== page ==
The immediate goals of the peaceful demonstrator are to: raise awareness, build tolerance and gain critical mass in the streets at the grass-roots level. However, with social media and real-time communications available to everyone, it is possible to broadcast a protest or the abuse of a government instantly. And with this capability may allow for greater access to a national or international audience. It may also be possible for them to gain sympathizers on each block if witnesses there have visible and personable experience of the government conducting the abuses on innocents. They must appear as doves and completely faultless for the tactic to propel them some kind of political power.

Interestingly enough, historically, the early Christians held to similar tactics in mass martyrdom. Not only was their religious movement illegal in the Roman Empire for the first three hundred years of existence but it went through periods of large crackdowns that made it stronger through endurance, patience and innocence.

The modern operational art of protest and civil movements, however, is a one of global image. One side is armed without weapons and the other must appear to have an incriminating number of arms and forces- the more the better. It is for this reason, as in the past, that secret police and their informants would roam the streets and weed out the undesirables via counterrevolutionary measures or counterintelligence operations. This is like an iceberg; especially the larger and long-lasting protests. Such are political movements whose main struggle is found below the surface or kept from visible light. In the shadows, a government may act coercively to infiltrate, decapitate, disrupt, intimidate torture and dissolve the demonstration’s participants.

The conflict of power here must be seen by outsiders as the narrative of a group of people challenging the legitimacy of stolen power or the equivalent of a philosophical, broken, social contract between a people and state leadership. The burden of proof is then on them to show the rest of the people and potential the world. They must shine as much light on the inhumane abuses or brutal acts of the government as they can; often baiting the government to commit further atrocities or politically yield to their demands and reach some type of bargain, replacement or power-sharing agreement.

At other times, protests are just social devices by special interest groups rather than a campaign in search of universal rights. They can be desperate measures but are likely results of opportunity windows for their cause to advance. These types may exist within the schema of an organization or may be disorganized and random. Either the well planned or the whimsical public protests can make the ruling authorities in power appear too brutal or in the wrong.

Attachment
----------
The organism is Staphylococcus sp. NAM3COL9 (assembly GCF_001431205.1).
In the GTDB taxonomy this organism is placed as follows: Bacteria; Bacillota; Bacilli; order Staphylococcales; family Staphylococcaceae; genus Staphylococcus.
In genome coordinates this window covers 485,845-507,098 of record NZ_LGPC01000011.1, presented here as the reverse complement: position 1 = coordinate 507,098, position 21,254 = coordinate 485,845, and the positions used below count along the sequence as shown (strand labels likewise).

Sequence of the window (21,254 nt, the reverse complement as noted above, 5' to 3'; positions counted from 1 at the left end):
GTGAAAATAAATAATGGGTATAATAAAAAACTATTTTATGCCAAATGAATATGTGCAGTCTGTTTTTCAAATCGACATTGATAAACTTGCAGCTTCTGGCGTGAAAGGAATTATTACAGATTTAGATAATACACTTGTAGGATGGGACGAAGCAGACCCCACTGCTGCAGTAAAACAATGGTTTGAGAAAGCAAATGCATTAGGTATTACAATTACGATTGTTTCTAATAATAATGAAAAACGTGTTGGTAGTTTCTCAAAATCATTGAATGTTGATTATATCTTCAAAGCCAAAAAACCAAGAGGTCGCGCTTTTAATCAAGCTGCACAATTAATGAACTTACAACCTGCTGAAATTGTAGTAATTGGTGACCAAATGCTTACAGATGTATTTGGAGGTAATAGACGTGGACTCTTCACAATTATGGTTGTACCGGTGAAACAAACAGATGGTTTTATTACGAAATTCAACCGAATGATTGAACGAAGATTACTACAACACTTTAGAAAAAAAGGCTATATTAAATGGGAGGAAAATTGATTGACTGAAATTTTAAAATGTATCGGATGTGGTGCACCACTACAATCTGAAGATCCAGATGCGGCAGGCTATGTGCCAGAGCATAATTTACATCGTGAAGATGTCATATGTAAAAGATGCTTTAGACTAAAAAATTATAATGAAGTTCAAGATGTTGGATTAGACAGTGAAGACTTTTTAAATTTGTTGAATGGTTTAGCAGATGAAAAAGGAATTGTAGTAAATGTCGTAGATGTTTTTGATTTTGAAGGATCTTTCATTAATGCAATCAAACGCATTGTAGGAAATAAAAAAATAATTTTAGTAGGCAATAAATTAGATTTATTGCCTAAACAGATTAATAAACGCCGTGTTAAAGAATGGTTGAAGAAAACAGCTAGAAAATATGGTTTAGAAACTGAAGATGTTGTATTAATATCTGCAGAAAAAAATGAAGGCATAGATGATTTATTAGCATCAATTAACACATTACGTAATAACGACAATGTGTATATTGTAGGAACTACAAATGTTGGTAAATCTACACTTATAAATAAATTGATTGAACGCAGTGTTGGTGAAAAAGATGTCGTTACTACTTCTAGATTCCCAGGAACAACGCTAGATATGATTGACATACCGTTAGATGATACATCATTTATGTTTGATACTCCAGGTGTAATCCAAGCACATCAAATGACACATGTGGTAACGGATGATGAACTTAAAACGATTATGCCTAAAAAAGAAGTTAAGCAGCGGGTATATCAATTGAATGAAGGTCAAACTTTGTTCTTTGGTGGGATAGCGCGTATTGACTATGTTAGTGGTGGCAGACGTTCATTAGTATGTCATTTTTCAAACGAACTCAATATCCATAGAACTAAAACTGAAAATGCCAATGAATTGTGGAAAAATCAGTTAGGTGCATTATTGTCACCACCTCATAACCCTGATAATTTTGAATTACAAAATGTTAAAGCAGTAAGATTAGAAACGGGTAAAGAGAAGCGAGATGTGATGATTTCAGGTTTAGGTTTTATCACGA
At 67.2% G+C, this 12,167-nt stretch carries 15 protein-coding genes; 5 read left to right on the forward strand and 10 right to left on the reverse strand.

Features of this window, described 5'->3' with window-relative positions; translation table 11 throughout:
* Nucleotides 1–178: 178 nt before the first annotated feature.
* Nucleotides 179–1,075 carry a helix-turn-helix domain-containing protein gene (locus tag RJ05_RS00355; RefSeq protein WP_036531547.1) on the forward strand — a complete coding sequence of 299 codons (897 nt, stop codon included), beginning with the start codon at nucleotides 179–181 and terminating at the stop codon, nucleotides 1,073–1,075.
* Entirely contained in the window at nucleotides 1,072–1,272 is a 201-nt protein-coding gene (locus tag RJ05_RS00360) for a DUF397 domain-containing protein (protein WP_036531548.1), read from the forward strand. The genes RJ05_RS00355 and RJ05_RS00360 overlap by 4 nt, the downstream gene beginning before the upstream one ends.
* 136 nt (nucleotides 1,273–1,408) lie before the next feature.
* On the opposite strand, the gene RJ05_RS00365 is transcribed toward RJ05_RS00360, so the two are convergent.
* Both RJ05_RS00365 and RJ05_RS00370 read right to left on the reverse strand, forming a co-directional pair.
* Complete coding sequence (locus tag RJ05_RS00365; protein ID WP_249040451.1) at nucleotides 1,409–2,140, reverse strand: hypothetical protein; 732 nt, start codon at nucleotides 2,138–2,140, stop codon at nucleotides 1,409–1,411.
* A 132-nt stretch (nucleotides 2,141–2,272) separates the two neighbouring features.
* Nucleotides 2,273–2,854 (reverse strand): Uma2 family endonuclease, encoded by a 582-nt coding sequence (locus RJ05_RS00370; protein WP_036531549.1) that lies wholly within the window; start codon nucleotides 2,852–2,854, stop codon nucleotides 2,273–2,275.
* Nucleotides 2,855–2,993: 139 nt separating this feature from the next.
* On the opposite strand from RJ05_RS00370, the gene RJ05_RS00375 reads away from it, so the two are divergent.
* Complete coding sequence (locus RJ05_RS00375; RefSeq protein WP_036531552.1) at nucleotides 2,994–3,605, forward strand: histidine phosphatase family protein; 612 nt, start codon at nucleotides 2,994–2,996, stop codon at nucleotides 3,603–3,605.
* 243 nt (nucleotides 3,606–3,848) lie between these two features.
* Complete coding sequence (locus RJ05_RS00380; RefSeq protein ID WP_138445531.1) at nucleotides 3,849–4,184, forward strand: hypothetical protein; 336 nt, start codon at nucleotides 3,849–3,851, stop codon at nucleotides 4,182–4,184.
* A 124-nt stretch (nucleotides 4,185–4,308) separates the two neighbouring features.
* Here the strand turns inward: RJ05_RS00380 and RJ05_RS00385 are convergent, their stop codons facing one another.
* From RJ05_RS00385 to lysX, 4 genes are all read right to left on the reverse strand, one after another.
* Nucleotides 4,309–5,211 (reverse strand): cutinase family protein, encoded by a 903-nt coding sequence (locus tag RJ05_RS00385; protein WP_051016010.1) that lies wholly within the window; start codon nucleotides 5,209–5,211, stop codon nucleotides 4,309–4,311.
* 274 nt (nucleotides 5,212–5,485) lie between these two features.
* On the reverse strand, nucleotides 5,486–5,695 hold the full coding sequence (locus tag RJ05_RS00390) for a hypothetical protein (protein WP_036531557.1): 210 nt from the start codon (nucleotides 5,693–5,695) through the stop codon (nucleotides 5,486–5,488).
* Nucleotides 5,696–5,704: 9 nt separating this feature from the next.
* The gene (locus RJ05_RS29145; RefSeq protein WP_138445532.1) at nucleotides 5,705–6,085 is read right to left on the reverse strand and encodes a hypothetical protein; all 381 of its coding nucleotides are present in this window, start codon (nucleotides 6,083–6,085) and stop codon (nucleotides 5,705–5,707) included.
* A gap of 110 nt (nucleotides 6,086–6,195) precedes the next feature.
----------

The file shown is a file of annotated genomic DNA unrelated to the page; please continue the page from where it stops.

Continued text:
First and second world governments may disperse the crowds using the virtue of patience and then more justifiably clear the streets. After all, political protests will increasingly be subject to self-humiliating acts; and having to do more reprehensible things to gain attention and publicity for a cause is often unavoidable. They may use state-sponsored counter demonstrators at the start of an anti-government passive protest. This tactic may offer them public validation, as well as a stage to launch a pro-state media campaign.

Terrorism by deed was a common practice by anarchists, even when such expositions did not target or intend to harm anyone but were added pyrotechnics to elicit shock and fear around the issue. Such acts, being more aggressive, are still considered violent. Environmental activist groups in 1990s America might engage in eco-terrorism and then jump into the Sunday environmental awareness march. The same might be said of moderate and fundamentalist Islamic protests, where certain participants are militants but travel in and out of crowd activism and awareness.

But there is almost always the case that the longer a demonstration movement lingers the more crime will be placed on them and the more acts of impulse will lead them off to the gallows. In Turkey, it was defecation, vandalism and littering all over the Gezi Park area that they were allegedly trying to protect from the government.

Yet some peaceful protests turn into large movements, to revolutions, civilizations and superpowers.

Comments are closed.